One of the greatest gifts you can give your favorite computer user this holiday is knowledge. It’s something everybody can use a little more of and one gift that truly keeps on giving.
Computer literacy is something many of us take for granted. Just because someone has been using a PC for several years doesn’t mean they are computer-savvy. In fact, you would be surprised how many people can run specific applications such as wizards, then turn around and stumble on the most basic computer task. This week, we’ll look at fundamental skills everyone must master to call themselves computer-literate, which in today’s job market can make all the difference.
Many computer users pick up the basics on their own, while others benefit from more structured learning. There are many opportunities available, from local classroom or private instruction to online courses and printed guidebooks. Here are a few areas to brush up on:
Basic connectivity — How things fit together. Laptop users have it easier, but if you’ve got a desktop PC, there can be a lot to connect: power, video, audio, keyboard, mouse, Ethernet, USB hubs, external drives and more. If you use the equipment on a daily basis, it makes sense that you should know, at the very least, how to connect each device to the proper port. Don’t just memorize where each cable connects — although that’s a great place to start — learn the function of each device and characteristics of different cables and plugs.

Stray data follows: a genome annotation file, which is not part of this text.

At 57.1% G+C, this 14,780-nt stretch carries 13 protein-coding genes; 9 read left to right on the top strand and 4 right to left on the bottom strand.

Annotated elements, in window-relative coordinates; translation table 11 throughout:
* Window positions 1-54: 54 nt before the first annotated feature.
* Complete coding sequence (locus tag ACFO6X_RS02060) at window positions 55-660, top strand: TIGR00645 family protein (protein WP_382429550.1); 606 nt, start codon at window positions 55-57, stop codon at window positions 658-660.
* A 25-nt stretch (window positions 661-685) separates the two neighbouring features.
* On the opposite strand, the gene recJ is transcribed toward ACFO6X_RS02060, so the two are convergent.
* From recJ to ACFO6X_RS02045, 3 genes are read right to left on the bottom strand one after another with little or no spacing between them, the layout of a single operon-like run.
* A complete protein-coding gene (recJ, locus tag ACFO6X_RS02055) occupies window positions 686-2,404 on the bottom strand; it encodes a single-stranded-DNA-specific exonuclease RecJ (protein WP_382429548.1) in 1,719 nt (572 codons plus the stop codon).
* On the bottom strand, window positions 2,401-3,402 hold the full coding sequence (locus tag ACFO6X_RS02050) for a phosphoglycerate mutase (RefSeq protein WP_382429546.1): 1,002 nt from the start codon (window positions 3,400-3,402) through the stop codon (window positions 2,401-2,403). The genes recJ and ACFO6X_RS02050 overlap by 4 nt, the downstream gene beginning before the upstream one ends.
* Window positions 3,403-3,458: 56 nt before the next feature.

File and folder management — You’d be surprised how many people using computers don’t know basic skills like the difference between copying and moving files, how to rename files or create a new folder, and how to restore deleted files. These are all functions many of us take for granted, they have become so instinctual. For others, it’s a concept they wrestle with but never quite grasp. One thing is certain: Unless you want to raise some eyebrows — followed by a sigh — during a job interview or aptitude test, you need to demonstrate basic skills for navigating drives, folders and files.
Web browsing and search engines — Sure, everyone knows how to surf the Web, but that doesn’t denote skill or ability. Use of search engines is an important skill, demonstrating how to quickly and effectively arrive at the information you need. You would be surprised how many people don’t know the difference between a search engine query and their browser’s URL address bar. Don’t be one of them. A great place to start is my favorite online resource for advanced Web searching, www.googleguide.com, a site full of extremely useful information for newcomers and experts alike.
Employers like to know you’re comfortable navigating the Web but are not someone easily distracted by bells and whistles. To demonstrate basic online computer literacy, you need to know how to turn off pop-ups, adjust cookie levels, set your home page, manage history and search like a pro.
Word processing — Sad to say, the closest some people get to word processing is texting on their cellphones. In the business world, however, knowing your way around word processing software — most commonly, Microsoft Word — is essential. You don’t have to be an expert, but know the basics in page layout, text formatting, tables, graphs and printing. Notice that I’m not pushing spelling, grammar or punctuation, all seemingly lost skills and a topic worthy of its own discussion.
Manage email — Don’t believe it when they say email is dead. To stay afloat in a professional environment, academic or business, you need to know how to manage an email account. That means going a little beyond sending and receiving emails — synching accounts, directing incoming mail, sorting mail in folders, and setting up aliases, contact lists and group mailings.
Scott A. May is a computer consultant and Deskside Support technician at IBM. Reach him at email@example.com.